BLAKE: Everybody in web development should be prototyping. You want to move in an inverse pyramid, from abstract to concrete, working your way up. But a lot of people don’t prototype. And those that do, they often use things like Visio or Photoshop. So it’s flat. When you take that to a client—along with your big spec document—and say, “Here’s how it’s going to work. You’re going to go here. You’re going to here. You’re going to have this,” they all say, “Yeah, yeah, whatever.” And then, when the project is close to being done, they say, “I don’t like this.” And then you’ve got all this rework that could have been avoided if there had been more communication earlier on. So the advantage of a prototyping tool like ProtoShare is that it makes prototyping easier for developers, and provides the interactive and collaborative capabilities that get clients to engage with a prototype.

WILL: So how does ProtoShare enable collaborations?

ANDREW: ProtoShare enables two tiers of collaboration. First, it allows a bunch of developers to all work on the same project simultaneously. Instead of the typical development paradigm in which everybody has their own copy, and if you’re lucky you’ve got source control, ProtoShare allows everyone to work off of the same web-based copy, so it isn’t hard to keep track of changes. But in addition to that, ProtoShare enables collaboration by bringing all the stakeholders who aren’t developers and who don’t have technical experience into the process. One of problems we constantly ran into as web developers was engaging with clients. Before we got started on a site we’d give clients a long paper document with the layout and the parameters and all sorts of other things. But for clients, if it’s paper, they never get engaged. ProtoShare engages clients by giving them the ability to go online and see a live, interactive prototype that they can comment on and use to see the progress of the web development process over time.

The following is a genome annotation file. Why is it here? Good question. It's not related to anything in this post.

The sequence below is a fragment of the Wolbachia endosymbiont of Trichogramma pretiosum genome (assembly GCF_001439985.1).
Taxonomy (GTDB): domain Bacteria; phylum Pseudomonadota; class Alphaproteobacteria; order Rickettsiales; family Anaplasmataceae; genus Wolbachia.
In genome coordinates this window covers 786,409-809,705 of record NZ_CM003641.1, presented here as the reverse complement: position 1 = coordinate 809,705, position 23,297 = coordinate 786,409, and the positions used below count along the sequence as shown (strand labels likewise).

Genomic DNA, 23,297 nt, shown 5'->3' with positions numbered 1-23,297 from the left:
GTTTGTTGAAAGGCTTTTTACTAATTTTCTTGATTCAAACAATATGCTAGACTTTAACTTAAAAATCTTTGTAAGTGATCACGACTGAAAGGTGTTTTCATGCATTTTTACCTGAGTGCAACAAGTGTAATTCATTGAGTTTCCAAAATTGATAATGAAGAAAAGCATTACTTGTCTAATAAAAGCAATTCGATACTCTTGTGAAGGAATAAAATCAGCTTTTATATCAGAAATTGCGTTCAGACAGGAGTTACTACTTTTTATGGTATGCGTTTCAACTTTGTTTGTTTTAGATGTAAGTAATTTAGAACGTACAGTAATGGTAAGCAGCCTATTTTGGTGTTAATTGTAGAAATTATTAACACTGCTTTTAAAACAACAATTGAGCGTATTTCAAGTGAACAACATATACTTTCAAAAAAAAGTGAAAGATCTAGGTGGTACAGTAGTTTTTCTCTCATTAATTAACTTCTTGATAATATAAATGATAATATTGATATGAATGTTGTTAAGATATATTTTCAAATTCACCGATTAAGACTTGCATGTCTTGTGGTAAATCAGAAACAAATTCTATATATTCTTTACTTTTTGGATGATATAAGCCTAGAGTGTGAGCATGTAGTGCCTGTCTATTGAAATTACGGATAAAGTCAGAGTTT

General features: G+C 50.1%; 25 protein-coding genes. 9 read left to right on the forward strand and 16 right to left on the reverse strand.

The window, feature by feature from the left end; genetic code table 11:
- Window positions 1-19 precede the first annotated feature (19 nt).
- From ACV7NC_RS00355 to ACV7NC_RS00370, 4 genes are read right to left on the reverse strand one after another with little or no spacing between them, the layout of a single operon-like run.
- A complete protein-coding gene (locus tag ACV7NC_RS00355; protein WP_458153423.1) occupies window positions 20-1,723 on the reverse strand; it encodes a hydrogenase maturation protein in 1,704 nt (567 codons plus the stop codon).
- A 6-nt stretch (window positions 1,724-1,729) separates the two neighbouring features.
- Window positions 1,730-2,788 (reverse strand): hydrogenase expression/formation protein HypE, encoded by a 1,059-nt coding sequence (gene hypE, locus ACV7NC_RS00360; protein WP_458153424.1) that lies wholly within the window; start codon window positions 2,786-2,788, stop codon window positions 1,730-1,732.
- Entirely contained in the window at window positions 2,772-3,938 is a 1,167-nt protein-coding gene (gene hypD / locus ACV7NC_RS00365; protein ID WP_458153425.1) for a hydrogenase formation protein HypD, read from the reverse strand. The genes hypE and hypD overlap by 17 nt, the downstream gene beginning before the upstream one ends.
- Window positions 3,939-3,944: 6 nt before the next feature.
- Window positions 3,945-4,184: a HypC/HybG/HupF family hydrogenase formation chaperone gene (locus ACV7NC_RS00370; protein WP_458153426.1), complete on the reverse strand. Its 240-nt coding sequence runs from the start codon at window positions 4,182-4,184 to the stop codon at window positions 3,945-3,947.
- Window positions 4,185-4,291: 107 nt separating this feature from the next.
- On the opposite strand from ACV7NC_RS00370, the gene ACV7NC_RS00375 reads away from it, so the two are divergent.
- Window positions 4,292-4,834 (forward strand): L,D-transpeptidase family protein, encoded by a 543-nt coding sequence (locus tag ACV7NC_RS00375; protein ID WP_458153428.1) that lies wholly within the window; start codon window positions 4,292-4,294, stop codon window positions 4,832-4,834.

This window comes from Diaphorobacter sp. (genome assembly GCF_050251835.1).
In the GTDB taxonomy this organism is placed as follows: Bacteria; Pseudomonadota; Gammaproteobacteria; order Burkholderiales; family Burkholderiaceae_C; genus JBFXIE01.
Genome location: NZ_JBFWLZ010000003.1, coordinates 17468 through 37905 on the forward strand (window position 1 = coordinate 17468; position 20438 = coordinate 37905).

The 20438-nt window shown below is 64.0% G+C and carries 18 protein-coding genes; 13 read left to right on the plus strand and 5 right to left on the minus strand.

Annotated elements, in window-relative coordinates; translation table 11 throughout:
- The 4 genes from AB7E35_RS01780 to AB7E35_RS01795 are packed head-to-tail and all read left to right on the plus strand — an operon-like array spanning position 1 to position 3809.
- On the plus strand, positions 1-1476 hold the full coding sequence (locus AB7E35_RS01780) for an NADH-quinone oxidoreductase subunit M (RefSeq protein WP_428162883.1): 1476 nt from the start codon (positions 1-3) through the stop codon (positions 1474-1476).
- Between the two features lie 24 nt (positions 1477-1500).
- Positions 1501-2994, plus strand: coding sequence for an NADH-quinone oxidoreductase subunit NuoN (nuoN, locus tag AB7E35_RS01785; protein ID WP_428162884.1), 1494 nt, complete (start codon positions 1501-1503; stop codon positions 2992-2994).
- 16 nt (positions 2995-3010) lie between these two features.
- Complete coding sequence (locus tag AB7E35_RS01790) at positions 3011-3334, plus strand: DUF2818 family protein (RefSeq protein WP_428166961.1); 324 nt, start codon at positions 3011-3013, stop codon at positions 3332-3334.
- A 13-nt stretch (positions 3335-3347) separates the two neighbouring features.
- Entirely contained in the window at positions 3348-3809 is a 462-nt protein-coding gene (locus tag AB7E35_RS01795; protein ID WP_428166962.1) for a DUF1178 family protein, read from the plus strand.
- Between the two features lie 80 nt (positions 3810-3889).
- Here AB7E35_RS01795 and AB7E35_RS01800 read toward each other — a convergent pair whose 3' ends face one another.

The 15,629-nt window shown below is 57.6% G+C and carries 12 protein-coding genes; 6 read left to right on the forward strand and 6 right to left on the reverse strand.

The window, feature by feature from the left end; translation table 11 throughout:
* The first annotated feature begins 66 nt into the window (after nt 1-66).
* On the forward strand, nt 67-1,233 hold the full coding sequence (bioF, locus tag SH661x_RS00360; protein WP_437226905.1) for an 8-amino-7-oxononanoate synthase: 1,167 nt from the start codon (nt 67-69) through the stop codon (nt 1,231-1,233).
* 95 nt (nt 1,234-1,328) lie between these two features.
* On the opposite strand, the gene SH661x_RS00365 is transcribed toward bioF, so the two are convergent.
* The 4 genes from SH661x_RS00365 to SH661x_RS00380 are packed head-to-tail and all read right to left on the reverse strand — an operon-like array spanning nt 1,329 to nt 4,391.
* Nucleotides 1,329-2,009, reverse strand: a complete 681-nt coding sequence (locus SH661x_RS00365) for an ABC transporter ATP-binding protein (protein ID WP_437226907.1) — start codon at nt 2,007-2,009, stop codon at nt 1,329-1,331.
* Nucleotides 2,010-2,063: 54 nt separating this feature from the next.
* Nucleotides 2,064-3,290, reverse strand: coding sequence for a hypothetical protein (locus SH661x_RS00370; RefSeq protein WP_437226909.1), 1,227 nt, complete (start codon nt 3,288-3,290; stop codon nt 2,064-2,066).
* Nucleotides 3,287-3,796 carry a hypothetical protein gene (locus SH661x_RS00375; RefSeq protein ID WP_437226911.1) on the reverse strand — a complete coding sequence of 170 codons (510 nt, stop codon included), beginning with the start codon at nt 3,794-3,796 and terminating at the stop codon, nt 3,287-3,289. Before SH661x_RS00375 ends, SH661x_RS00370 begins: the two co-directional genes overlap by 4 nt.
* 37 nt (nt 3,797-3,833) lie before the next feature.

WILL: How much access and control do you give to those non-developers?

ANDREW: We have two categories of users: builders and reviewers. Builders are generally members of the development team, and they can add things, edit things, move things around. Reviewers can be anybody from marketers to CEOs to project managers. The reviewers get to see and interact with the prototype in progress. They can create comments—we have these pins that they can drag over the page to indicate what they’re talking about. And the developers can control what the reviewers see. So if they’re not ready to reveal something, they can hide it. But for us it seemed to be a pretty natural breakpoint between the tools we give to developers and those we give to the high level people who don’t really care how the sausage gets made, they just want to see what’s going on.